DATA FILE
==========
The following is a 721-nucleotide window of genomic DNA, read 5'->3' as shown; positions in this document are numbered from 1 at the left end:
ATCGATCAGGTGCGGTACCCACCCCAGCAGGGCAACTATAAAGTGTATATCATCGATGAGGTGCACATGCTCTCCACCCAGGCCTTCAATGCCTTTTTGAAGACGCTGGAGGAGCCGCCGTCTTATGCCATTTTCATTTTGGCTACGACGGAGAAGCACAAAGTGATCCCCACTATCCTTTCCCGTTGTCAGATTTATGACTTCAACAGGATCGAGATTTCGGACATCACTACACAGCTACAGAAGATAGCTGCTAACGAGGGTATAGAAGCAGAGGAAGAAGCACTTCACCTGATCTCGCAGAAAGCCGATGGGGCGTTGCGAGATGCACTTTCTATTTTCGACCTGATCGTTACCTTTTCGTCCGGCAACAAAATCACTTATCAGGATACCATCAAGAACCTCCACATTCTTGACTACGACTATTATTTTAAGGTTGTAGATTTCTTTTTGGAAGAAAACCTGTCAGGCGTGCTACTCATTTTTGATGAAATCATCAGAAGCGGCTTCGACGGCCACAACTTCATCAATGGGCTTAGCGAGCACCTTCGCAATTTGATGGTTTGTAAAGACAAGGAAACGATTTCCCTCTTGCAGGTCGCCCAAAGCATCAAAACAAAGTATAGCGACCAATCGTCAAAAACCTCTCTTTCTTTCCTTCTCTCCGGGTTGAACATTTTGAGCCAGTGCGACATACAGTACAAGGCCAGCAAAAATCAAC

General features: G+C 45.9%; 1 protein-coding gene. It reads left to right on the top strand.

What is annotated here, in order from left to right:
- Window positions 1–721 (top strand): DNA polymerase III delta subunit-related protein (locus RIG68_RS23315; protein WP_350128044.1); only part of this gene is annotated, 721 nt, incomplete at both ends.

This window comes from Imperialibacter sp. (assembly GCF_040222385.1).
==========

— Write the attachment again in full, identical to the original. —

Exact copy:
The following is a 721-nucleotide window of genomic DNA, read 5'->3' as shown; positions in this document are numbered from 1 at the left end:
ATCGATCAGGTGCGGTACCCACCCCAGCAGGGCAACTATAAAGTGTATATCATCGATGAGGTGCACATGCTCTCCACCCAGGCCTTCAATGCCTTTTTGAAGACGCTGGAGGAGCCGCCGTCTTATGCCATTTTCATTTTGGCTACGACGGAGAAGCACAAAGTGATCCCCACTATCCTTTCCCGTTGTCAGATTTATGACTTCAACAGGATCGAGATTTCGGACATCACTACACAGCTACAGAAGATAGCTGCTAACGAGGGTATAGAAGCAGAGGAAGAAGCACTTCACCTGATCTCGCAGAAAGCCGATGGGGCGTTGCGAGATGCACTTTCTATTTTCGACCTGATCGTTACCTTTTCGTCCGGCAACAAAATCACTTATCAGGATACCATCAAGAACCTCCACATTCTTGACTACGACTATTATTTTAAGGTTGTAGATTTCTTTTTGGAAGAAAACCTGTCAGGCGTGCTACTCATTTTTGATGAAATCATCAGAAGCGGCTTCGACGGCCACAACTTCATCAATGGGCTTAGCGAGCACCTTCGCAATTTGATGGTTTGTAAAGACAAGGAAACGATTTCCCTCTTGCAGGTCGCCCAAAGCATCAAAACAAAGTATAGCGACCAATCGTCAAAAACCTCTCTTTCTTTCCTTCTCTCCGGGTTGAACATTTTGAGCCAGTGCGACATACAGTACAAGGCCAGCAAAAATCAAC

General features: G+C 45.9%; 1 protein-coding gene. It reads left to right on the top strand.

What is annotated here, in order from left to right:
- Window positions 1–721 (top strand): DNA polymerase III delta subunit-related protein (locus RIG68_RS23315; protein WP_350128044.1); only part of this gene is annotated, 721 nt, incomplete at both ends.

This window comes from Imperialibacter sp. (assembly GCF_040222385.1).